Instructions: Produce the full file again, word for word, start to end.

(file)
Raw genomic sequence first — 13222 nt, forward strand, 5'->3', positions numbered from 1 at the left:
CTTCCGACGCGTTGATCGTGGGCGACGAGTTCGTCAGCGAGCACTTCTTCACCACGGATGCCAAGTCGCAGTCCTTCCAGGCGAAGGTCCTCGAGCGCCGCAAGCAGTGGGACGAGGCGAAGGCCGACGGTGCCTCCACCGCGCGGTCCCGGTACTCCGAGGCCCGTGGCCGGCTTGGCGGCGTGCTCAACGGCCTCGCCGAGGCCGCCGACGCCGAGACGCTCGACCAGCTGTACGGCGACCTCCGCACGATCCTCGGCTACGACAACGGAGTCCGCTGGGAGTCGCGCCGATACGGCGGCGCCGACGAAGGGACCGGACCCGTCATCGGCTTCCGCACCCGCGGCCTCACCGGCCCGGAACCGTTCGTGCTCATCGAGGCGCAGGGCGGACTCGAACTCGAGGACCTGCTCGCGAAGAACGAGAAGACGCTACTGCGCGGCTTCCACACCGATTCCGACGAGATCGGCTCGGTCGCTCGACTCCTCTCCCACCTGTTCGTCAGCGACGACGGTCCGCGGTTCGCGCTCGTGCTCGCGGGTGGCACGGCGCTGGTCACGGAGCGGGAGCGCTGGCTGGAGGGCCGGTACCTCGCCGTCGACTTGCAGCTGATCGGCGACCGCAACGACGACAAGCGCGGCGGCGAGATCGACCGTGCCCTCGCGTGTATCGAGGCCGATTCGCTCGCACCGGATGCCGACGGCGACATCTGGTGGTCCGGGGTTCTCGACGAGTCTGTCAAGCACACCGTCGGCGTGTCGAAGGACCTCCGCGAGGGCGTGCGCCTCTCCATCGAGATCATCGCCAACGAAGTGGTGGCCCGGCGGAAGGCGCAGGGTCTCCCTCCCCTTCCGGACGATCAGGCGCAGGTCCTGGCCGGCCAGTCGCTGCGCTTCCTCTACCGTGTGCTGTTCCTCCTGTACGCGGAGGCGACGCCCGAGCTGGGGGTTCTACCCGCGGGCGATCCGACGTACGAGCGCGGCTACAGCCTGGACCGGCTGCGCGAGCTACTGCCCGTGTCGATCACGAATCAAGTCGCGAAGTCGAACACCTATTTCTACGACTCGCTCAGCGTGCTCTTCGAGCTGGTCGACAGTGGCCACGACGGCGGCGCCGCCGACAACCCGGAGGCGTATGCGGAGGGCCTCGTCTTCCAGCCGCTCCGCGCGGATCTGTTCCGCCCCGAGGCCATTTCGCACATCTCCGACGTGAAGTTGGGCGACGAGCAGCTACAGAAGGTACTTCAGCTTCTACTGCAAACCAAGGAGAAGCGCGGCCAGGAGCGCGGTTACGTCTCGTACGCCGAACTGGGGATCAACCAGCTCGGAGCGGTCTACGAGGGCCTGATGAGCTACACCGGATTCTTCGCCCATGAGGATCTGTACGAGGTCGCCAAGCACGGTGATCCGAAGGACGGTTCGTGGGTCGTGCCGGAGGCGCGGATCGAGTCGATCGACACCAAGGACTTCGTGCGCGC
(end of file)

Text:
Raw genomic sequence first — 13222 nt, forward strand, 5'->3', positions numbered from 1 at the left:
CTTCCGACGCGTTGATCGTGGGCGACGAGTTCGTCAGCGAGCACTTCTTCACCACGGATGCCAAGTCGCAGTCCTTCCAGGCGAAGGTCCTCGAGCGCCGCAAGCAGTGGGACGAGGCGAAGGCCGACGGTGCCTCCACCGCGCGGTCCCGGTACTCCGAGGCCCGTGGCCGGCTTGGCGGCGTGCTCAACGGCCTCGCCGAGGCCGCCGACGCCGAGACGCTCGACCAGCTGTACGGCGACCTCCGCACGATCCTCGGCTACGACAACGGAGTCCGCTGGGAGTCGCGCCGATACGGCGGCGCCGACGAAGGGACCGGACCCGTCATCGGCTTCCGCACCCGCGGCCTCACCGGCCCGGAACCGTTCGTGCTCATCGAGGCGCAGGGCGGACTCGAACTCGAGGACCTGCTCGCGAAGAACGAGAAGACGCTACTGCGCGGCTTCCACACCGATTCCGACGAGATCGGCTCGGTCGCTCGACTCCTCTCCCACCTGTTCGTCAGCGACGACGGTCCGCGGTTCGCGCTCGTGCTCGCGGGTGGCACGGCGCTGGTCACGGAGCGGGAGCGCTGGCTGGAGGGCCGGTACCTCGCCGTCGACTTGCAGCTGATCGGCGACCGCAACGACGACAAGCGCGGCGGCGAGATCGACCGTGCCCTCGCGTGTATCGAGGCCGATTCGCTCGCACCGGATGCCGACGGCGACATCTGGTGGTCCGGGGTTCTCGACGAGTCTGTCAAGCACACCGTCGGCGTGTCGAAGGACCTCCGCGAGGGCGTGCGCCTCTCCATCGAGATCATCGCCAACGAAGTGGTGGCCCGGCGGAAGGCGCAGGGTCTCCCTCCCCTTCCGGACGATCAGGCGCAGGTCCTGGCCGGCCAGTCGCTGCGCTTCCTCTACCGTGTGCTGTTCCTCCTGTACGCGGAGGCGACGCCCGAGCTGGGGGTTCTACCCGCGGGCGATCCGACGTACGAGCGCGGCTACAGCCTGGACCGGCTGCGCGAGCTACTGCCCGTGTCGATCACGAATCAAGTCGCGAAGTCGAACACCTATTTCTACGACTCGCTCAGCGTGCTCTTCGAGCTGGTCGACAGTGGCCACGACGGCGGCGCCGCCGACAACCCGGAGGCGTATGCGGAGGGCCTCGTCTTCCAGCCGCTCCGCGCGGATCTGTTCCGCCCCGAGGCCATTTCGCACATCTCCGACGTGAAGTTGGGCGACGAGCAGCTACAGAAGGTACTTCAGCTTCTACTGCAAACCAAGGAGAAGCGCGGCCAGGAGCGCGGTTACGTCTCGTACGCCGAACTGGGGATCAACCAGCTCGGAGCGGTCTACGAGGGCCTGATGAGCTACACCGGATTCTTCGCCCATGAGGATCTGTACGAGGTCGCCAAGCACGGTGATCCGAAGGACGGTTCGTGGGTCGTGCCGGAGGCGCGGATCGAGTCGATCGACACCAAGGACTTCGTGCGCGC